DK -- We'll undoubtedly be bar-nap sketching some ideas together in Oregon next week, as well as Skype-dreaming much in the days ahead. So pleased to see your virtual hand up!
Carolyn -- While I had been kicking around a slightly different phrase for individual schools/campuses, your "innovation group" is now the guiding phrase. Not only am I looking forward to learning from your efforts along the way, but something tells me you can offer a template for others! Thank you!

To the many others -- thanks for your curiosity, your offer to get involved, and your patience as a 'few details' are worked out quietly behind-the-scenes in advance of tangibles going public in the months ahead. More breadcrumbs coming. And lots to learn from each of you along the way!

LEARNING D.N.A. chaperone

Peter Brown

Learning DNA is timely.

Much energy is being spent in shaping learning experiences and environments for 'digital natives'- in many cases designed and delivered by 'digital immigrants'.

The divide is a short term condition; within a few short years, natives will move from being receivers to designers, deliverers, and participants in creating meaningful learning experiences...will there be any difference in the learning experience? It's a great time to frame the discussion.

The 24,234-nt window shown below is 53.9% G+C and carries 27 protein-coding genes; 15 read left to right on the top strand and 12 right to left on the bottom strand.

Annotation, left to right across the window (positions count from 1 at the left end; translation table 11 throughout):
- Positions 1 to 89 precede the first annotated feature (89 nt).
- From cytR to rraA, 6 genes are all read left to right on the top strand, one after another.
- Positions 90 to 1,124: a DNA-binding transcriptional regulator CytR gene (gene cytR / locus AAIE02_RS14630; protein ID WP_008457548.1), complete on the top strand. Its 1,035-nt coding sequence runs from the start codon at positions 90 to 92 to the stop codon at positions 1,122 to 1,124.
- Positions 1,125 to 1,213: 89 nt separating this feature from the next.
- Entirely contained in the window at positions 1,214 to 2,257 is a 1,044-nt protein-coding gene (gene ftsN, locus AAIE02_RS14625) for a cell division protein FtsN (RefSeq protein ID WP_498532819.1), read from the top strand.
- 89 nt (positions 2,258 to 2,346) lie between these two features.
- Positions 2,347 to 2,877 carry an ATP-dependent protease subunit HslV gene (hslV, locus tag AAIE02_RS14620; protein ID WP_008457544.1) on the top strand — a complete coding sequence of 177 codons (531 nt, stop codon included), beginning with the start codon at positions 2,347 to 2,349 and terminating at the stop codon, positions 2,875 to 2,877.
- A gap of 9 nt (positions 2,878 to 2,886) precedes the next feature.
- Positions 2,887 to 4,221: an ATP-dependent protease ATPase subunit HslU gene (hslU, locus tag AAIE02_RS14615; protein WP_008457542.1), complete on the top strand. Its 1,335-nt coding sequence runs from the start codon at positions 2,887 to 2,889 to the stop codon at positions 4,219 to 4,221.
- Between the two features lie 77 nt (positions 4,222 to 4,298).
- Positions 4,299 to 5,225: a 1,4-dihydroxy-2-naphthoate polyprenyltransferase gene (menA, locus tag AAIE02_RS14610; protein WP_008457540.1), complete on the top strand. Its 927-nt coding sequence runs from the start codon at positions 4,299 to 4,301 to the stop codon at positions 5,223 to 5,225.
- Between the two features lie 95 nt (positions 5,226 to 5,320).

Thanks for the Sneak-Peek. I'm In.


Peter -- Lots of head nodding on my end re: the design of learning environments for digital natives by digital immigrants, often using already outdated instincts for the future of learning. Nobody is at fault. This is a shift for all, and each of us is more on one side of the line than the other in the present tense. Even those of us with great intentions and an agile willingness to adopt digital native sensibilities.

You make an outstanding point about this being temporary. In a few years -- as you so well say -- the digital natives will be in decision making positions, being designers/creators of these spaces as well as recipients of them. I'm looking forward to the continual evolution of the conversation as that merger begins.

Like you, I believe that if we can begin to frame the discussion now -- not out of reactive fear, but out of an open-armed sense of possibilities ahead -- we'll all be better for it.

You're going to be a tremendous asset to the conversations, programs, and events that come out of this. Looking forward to learning from you along the way!


Clarence Fisher

Late coming to the party..... Just always forgot to leave a comment.... Was in when I first read this, still am in, I'll bring the fancy party hats.


Very interested in getting involved. I teach "Management for the MySpace Generation" at Fordham and have been very involved in creating student mentoring programs for the past few years... particularly interested in career mentoring and how students learn where they enjoy the application of knowledge. Is there a listserv or anything for this?